Target scanner aims to eliminate size ambiguity

For some time now, companies have been working to use computer vision technology in ways that benefit the consumer. More specifically, they are developing body scanners that take measurements of individuals in order to design custom-fitting clothing.

Now, the retailer Target is testing this out in its Australian market to the tune of $1 million.

A 3D body scanner will be used, not to measure each customer individually, but to measure 20,000 adults. This is part of an effort to update conceptions about body types and sizes, and make clothing that adheres to those standards, a response to what has been complained about as “inconsistent sizing” in clothing. The information compiled will be used to determine what common sizing is like, and clothes will be made based on those specifications, hopefully resulting in clothing that fits the majority of the population.

Those who are scanned – a process which is entirely voluntary – will also be able to take their measurements with them, so that they can be used for buying clothes elsewhere or online.


Image courtesy of Perth Now

Is buying clothing in inconsistent sizing something you can relate to? How do you think this might reshape the face of the clothing and fashion industries?

ImageGraphicsVideo takes Kinect one step further

Kinect was first released in late 2010 as a hands-free controller for the Xbox 360. The webcam-like motion sensor allows users to use gestures and spoken commands in order to communicate with the device. And although it was initially released as a gamer tool, the implications for its use extend far beyond that.

The Xbox version of Kinect has sold 18 million copies worldwide since its release. Microsoft CEO Steve Ballmer announced that a new version, Kinect for PC, will be available for purchase on Feb. 1 in the countries of Australia, Canada, France, Germany, Italy, Japan, Mexico, New Zealand, Spain, the United Kingdom and the United States.

Whereas the old version of Kinect is available for as low at $129 on Amazon, the retail price for the PC version is $249 for those in the United States. However, where owners of the latter can download the Kinect Software Development Kit in order to enable the Xbox sensor to work with a PC, Microsoft has shared that the new Kinect for Windows sensor is specifically catered to work with PC systems. And although some users may be reluctant to shell out that kind of money, the price tag of $249 is actually a low cost when you consider the possibilities of what Kinect can help do or accomplish.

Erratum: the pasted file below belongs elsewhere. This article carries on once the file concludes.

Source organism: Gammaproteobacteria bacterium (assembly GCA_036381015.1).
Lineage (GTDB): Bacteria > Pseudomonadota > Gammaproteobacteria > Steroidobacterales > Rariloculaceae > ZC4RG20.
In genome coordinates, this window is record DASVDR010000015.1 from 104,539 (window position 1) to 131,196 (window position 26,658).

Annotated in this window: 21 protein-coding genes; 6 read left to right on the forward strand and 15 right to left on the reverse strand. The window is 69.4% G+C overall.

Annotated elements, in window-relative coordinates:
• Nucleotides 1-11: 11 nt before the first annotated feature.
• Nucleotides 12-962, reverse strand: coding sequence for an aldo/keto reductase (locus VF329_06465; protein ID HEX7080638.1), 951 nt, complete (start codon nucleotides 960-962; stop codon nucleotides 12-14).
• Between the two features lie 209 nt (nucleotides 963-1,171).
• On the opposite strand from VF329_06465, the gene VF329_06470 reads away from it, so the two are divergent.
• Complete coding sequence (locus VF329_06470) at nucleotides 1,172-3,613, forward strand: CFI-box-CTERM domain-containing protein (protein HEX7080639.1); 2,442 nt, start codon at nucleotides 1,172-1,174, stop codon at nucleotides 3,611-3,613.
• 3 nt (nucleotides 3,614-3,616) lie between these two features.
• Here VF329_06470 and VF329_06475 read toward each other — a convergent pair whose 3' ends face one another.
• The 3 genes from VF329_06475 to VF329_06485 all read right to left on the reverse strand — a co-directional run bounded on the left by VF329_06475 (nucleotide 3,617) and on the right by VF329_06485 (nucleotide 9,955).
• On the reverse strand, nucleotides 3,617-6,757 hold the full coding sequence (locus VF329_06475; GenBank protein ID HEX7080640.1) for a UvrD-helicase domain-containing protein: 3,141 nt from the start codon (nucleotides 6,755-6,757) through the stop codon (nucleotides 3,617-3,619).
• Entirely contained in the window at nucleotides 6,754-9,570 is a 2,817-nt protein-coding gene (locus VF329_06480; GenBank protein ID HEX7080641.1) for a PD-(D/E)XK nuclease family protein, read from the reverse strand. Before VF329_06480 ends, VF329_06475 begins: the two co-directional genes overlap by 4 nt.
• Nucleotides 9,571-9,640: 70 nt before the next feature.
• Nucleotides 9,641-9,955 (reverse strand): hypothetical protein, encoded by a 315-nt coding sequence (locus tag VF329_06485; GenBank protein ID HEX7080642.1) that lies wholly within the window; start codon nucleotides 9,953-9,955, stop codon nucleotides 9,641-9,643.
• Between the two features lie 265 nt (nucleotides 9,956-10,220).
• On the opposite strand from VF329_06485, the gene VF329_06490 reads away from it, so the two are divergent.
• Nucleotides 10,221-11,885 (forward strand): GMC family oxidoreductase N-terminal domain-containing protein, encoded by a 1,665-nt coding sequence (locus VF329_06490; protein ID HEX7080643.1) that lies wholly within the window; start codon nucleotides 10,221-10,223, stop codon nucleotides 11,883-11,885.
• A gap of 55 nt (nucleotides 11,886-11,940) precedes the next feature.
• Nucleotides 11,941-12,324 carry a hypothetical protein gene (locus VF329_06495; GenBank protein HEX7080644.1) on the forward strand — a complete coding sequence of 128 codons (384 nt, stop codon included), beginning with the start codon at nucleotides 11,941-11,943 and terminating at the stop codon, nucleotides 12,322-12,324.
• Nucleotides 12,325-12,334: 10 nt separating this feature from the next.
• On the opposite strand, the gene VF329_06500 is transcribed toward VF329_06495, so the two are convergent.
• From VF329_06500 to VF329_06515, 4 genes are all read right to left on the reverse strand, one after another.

There are also rumors that Microsoft is teaming up with ASUS to roll out a line of notebooks featuring Windows 8 and Kinect functionality.

One noticeable difference for Kinect users is that they will be able to use their hands and voices to interact with the computer, which could eliminate the need for a keyboard or a mouse. This will likely prompt application developers to begin re-imagining the design and functionality of apps.

Although Kinect is primarily used with video games, its capabilities for use of facial recognition, voice recognition, and 3D scanning enable it to do so much more. These kinds of uses were discovered by hackers and software developers alike; this is part of what prompted Microsoft’s decision to make Kinect available for computers, so developers will be able to harness its power and expand upon its probable uses.

In addition, Kinect can be used in conferences, where using keyboards and mice can sometimes interrupt the flow of a presentation or meeting. Doctors could benefit from Kinect, saving time by using it to access information about a patient or procedure in the middle of operations, as opposed to scrubbing out, finding the information on a separate computer, and scrubbing back in. Students can also benefit from the software, particularly in anatomy-based courses.

Practical applications aside, one company, ImageGraphicsVideo, develops software the utilizes Kinect for a variety of other purposes. The information obtained from Kinect is done using motion sensors and a scanner, which can calculate biometric data about your body, or another object in front of it.

Using Kinect’s capabilities, combined with its own self-developed software, it is able to create 3d models of objects or entire rooms. Another use for this software is to collect measurement data in order to create custom-tailored clothing. And that’s just the beginning.

Using a depth camera and a series of measurements, the company is able to create 3D digital images, which can then be used to analyze information or control processes. With information obtained, the company works to create custom software based on a customer’s specific needs. In other words, the only real limit is simply one’s imagination.

Creating custom clothing

Where 3D scanning was once something relegated to the field of science, now it has expanded to a somewhat unlikely realm: the fashion world.

Clothing company Fitted Fashion is the most recent in a series of businesses implementing the use of full-body scanners to take hundreds of measurements of individuals in a matter of minutes. Those measurements are then stored and used in the creation of clothing, such as custom-made jeans for women.

In the future, there is also the potential to have those measurements sent to other retailers, including those online, which could further change the way people shop for clothing.

Image courtesy of Gizmag

Additionally, this technology has the potential to extend beyond designer jeans. In fact, it can be used to create custom anything – whether it’s suits, shirts, or shoes. The only limitation seems to be one’s imagination.